A woman who rode in the cab of a truck during America's deadliest human smuggling attempt and testified against the driver was imprisoned for a few days, she had already served.
Fatima Holloway of Ohio had pleaded guilty to a conspiracy charge related to the 2003 smuggling attempt that resulted in the deaths of 19 illegal immigrants. She had served three days in jail after her arrest, according to court records.
As part of a plea agreement, Holloway, 32, testified against the tractor-trailer's driver, Tyrone Williams, who was sentenced to life in prison in January.
At Williams' trials in 2005 and 2006, Holloway told jurors he ignored her pleas to free the more than 70 immigrants crammed in the back of his sweltering trailer as they made their way from South Texas to Houston.
Holloway, who has been out on bond since her arrest, said during tearful testimony she could hear the immigrants and that they rocked the trailer back and forth in an attempt to get Williams' attention.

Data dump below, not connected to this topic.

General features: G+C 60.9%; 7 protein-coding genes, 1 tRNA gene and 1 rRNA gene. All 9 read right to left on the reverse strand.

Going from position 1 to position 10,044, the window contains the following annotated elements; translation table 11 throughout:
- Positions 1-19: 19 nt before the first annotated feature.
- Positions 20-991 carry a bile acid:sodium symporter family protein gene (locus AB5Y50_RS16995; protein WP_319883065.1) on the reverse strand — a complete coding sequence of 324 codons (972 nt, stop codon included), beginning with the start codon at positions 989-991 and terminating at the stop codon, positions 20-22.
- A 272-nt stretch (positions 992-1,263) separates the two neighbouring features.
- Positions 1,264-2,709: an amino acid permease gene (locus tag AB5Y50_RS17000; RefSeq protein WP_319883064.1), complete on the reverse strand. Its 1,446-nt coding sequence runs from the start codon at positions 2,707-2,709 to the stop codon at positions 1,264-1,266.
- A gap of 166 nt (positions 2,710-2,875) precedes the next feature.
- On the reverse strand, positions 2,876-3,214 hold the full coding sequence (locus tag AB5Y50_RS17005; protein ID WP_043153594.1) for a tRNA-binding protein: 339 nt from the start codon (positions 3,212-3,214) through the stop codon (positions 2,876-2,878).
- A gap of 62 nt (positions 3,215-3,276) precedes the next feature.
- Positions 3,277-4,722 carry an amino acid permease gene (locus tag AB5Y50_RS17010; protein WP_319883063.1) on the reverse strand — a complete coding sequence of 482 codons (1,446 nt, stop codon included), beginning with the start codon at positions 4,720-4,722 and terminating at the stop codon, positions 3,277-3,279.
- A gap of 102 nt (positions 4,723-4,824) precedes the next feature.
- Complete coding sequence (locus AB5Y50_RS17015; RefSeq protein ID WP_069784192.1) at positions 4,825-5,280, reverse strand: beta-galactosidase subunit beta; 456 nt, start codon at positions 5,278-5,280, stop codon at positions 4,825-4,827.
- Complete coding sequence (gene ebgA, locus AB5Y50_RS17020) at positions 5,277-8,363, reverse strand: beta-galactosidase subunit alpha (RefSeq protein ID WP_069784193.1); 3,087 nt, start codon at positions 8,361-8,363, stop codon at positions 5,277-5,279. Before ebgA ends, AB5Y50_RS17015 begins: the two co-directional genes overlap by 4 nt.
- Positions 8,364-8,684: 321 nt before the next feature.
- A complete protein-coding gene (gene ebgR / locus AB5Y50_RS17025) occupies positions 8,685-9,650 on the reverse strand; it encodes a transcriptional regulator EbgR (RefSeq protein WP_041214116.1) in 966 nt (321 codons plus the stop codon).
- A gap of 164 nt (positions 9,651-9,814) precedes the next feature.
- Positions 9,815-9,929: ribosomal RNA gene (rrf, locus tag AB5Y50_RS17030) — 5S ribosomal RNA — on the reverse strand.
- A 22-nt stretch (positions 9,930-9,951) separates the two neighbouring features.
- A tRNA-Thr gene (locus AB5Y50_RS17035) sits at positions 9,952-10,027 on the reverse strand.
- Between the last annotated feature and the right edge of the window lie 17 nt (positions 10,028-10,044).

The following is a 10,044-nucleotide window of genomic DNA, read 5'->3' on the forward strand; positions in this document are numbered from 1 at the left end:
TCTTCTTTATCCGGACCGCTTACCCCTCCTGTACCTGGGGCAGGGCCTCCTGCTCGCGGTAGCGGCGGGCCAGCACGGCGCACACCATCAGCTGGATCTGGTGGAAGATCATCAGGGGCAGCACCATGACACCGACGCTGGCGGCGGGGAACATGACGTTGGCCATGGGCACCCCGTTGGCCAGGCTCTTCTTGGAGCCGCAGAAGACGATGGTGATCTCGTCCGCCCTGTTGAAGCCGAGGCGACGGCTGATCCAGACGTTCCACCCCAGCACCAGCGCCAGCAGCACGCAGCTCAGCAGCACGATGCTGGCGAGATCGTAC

After discovering the dead bodies strewn inside his truck, Williams abandoned the trailer at a truck stop near Victoria, about 100 miles southwest of Houston. Williams and Holloway drove off in the truck. Williams was later arrested at a Houston hospital, while Holloway was arrested in Cleveland.
Holloway testified in both the trial and retrial of Williams. He was convicted in 2005 of 38 counts, but jurors deadlocked on 20 others. In January, he was convicted of all 58 counts.
Craig Washington, Williams' attorney, tried to discredit Holloway's testimony by saying she made inconsistent statements about the smuggling attempt and implying she might have overstated how loud the immigrants were in the trailer.
Military expert Alexei Leonkov appreciated the decision of the US authorities to limit the list of weapons that Washington supplies to Ukraine